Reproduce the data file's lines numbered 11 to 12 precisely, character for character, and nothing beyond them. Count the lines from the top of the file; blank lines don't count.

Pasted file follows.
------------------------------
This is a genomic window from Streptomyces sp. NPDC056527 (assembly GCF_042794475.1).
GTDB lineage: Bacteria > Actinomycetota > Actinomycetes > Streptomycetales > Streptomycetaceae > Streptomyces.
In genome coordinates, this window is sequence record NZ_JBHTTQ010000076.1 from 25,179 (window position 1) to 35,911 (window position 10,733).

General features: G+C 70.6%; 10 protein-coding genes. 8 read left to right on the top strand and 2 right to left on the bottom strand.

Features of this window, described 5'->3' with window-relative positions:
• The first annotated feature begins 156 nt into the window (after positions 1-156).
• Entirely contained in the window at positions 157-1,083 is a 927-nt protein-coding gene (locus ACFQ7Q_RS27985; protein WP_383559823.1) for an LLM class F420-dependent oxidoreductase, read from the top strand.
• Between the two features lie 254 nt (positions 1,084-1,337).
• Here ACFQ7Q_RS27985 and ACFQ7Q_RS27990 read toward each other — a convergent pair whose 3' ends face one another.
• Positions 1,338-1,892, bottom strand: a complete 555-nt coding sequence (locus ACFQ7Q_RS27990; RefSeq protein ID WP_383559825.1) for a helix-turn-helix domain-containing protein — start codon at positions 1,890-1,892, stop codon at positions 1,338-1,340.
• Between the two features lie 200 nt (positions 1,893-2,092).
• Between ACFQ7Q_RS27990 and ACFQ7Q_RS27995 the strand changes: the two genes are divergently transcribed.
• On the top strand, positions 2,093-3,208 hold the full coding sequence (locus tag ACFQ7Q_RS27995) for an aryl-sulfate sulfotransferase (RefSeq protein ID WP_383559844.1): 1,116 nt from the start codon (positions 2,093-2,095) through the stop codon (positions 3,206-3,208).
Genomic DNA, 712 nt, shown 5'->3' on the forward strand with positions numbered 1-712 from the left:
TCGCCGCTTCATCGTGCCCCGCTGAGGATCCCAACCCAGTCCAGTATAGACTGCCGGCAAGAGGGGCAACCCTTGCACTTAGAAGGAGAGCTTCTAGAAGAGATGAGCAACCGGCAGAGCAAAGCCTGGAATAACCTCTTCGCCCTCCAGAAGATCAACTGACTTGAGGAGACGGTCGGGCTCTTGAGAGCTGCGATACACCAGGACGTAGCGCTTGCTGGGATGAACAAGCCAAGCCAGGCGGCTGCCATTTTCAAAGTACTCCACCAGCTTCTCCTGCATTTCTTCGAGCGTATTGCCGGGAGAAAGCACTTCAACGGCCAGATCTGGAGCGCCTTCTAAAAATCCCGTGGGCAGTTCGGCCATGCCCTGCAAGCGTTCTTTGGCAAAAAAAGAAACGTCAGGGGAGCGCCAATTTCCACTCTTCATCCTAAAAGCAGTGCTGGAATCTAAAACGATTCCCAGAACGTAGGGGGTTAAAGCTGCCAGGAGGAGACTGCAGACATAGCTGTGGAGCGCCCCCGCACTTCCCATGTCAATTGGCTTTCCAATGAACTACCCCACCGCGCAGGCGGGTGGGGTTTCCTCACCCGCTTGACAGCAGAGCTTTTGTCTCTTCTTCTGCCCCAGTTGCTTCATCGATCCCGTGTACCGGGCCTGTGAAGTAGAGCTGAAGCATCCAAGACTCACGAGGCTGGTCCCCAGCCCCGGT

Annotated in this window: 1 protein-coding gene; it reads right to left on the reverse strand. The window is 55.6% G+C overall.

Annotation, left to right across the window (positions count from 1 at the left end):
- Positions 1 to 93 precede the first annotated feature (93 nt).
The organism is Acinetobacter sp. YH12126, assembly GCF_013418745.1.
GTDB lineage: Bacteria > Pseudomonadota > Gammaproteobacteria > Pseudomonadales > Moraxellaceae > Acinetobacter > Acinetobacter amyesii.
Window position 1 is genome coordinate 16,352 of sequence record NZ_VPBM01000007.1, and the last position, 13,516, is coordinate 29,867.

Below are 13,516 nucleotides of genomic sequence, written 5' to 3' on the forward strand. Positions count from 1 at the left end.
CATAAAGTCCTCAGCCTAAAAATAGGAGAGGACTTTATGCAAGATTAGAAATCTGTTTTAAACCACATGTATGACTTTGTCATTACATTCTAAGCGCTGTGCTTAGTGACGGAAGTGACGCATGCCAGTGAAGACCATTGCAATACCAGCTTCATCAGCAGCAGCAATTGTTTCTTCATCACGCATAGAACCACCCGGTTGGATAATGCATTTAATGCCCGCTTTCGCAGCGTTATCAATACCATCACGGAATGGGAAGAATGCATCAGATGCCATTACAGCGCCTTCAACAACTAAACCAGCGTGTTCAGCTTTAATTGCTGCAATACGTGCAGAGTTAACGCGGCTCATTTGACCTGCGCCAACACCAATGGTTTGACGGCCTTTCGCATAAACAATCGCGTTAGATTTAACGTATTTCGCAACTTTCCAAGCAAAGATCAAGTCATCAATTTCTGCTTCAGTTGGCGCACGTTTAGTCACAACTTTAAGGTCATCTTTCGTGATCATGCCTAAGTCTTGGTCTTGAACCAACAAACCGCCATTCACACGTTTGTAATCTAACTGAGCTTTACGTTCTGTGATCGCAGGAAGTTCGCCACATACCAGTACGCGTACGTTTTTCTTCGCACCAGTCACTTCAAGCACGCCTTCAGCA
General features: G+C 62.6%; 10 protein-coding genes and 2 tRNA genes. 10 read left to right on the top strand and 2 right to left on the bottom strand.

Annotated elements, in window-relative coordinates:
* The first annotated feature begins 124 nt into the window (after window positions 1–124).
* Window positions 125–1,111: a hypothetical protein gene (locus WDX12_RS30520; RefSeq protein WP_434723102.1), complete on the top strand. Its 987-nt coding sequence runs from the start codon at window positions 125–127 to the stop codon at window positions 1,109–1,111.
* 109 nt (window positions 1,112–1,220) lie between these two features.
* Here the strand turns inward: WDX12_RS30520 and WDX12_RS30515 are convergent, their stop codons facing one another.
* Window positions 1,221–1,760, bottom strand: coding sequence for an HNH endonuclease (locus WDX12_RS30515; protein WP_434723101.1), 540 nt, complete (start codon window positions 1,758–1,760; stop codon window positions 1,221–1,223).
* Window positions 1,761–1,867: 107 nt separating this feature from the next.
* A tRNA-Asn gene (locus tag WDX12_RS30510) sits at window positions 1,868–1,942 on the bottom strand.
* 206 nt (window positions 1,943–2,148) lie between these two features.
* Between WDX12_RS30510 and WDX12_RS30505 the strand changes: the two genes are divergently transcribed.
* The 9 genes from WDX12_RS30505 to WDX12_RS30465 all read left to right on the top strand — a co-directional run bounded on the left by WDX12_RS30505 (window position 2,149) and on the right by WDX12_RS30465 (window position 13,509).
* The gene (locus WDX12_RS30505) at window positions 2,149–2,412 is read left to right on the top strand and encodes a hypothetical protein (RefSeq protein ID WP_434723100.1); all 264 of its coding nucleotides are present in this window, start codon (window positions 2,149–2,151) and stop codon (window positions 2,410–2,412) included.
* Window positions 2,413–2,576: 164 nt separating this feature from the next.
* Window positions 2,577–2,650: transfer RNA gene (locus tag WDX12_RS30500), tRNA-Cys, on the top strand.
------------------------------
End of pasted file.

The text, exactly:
• Between the two features lie 200 nt (positions 1,893-2,092).
• Between ACFQ7Q_RS27990 and ACFQ7Q_RS27995 the strand changes: the two genes are divergently transcribed.